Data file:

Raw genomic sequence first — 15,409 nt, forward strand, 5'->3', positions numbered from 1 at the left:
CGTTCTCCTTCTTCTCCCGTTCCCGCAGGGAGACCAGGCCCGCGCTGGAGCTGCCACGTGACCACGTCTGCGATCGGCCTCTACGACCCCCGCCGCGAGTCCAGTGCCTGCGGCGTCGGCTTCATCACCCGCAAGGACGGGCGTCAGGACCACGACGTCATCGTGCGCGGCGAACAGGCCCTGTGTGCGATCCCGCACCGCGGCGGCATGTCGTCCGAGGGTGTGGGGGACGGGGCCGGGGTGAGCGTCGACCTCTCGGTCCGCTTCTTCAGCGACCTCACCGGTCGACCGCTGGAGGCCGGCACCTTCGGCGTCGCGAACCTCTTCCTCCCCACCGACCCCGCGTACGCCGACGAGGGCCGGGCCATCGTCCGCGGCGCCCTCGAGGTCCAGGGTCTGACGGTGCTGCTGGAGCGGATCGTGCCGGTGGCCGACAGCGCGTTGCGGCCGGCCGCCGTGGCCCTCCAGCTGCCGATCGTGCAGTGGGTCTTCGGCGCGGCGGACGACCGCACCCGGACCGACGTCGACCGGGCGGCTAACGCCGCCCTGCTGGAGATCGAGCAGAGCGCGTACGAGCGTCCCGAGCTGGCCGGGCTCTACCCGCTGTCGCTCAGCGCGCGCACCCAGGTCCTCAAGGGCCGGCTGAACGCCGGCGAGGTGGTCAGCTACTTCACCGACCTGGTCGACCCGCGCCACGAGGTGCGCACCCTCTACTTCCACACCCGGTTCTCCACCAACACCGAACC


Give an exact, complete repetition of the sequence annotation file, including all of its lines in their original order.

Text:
Raw genomic sequence first — 15,409 nt, forward strand, 5'->3', positions numbered from 1 at the left:
CGTTCTCCTTCTTCTCCCGTTCCCGCAGGGAGACCAGGCCCGCGCTGGAGCTGCCACGTGACCACGTCTGCGATCGGCCTCTACGACCCCCGCCGCGAGTCCAGTGCCTGCGGCGTCGGCTTCATCACCCGCAAGGACGGGCGTCAGGACCACGACGTCATCGTGCGCGGCGAACAGGCCCTGTGTGCGATCCCGCACCGCGGCGGCATGTCGTCCGAGGGTGTGGGGGACGGGGCCGGGGTGAGCGTCGACCTCTCGGTCCGCTTCTTCAGCGACCTCACCGGTCGACCGCTGGAGGCCGGCACCTTCGGCGTCGCGAACCTCTTCCTCCCCACCGACCCCGCGTACGCCGACGAGGGCCGGGCCATCGTCCGCGGCGCCCTCGAGGTCCAGGGTCTGACGGTGCTGCTGGAGCGGATCGTGCCGGTGGCCGACAGCGCGTTGCGGCCGGCCGCCGTGGCCCTCCAGCTGCCGATCGTGCAGTGGGTCTTCGGCGCGGCGGACGACCGCACCCGGACCGACGTCGACCGGGCGGCTAACGCCGCCCTGCTGGAGATCGAGCAGAGCGCGTACGAGCGTCCCGAGCTGGCCGGGCTCTACCCGCTGTCGCTCAGCGCGCGCACCCAGGTCCTCAAGGGCCGGCTGAACGCCGGCGAGGTGGTCAGCTACTTCACCGACCTGGTCGACCCGCGCCACGAGGTGCGCACCCTCTACTTCCACACCCGGTTCTCCACCAACACCGAACC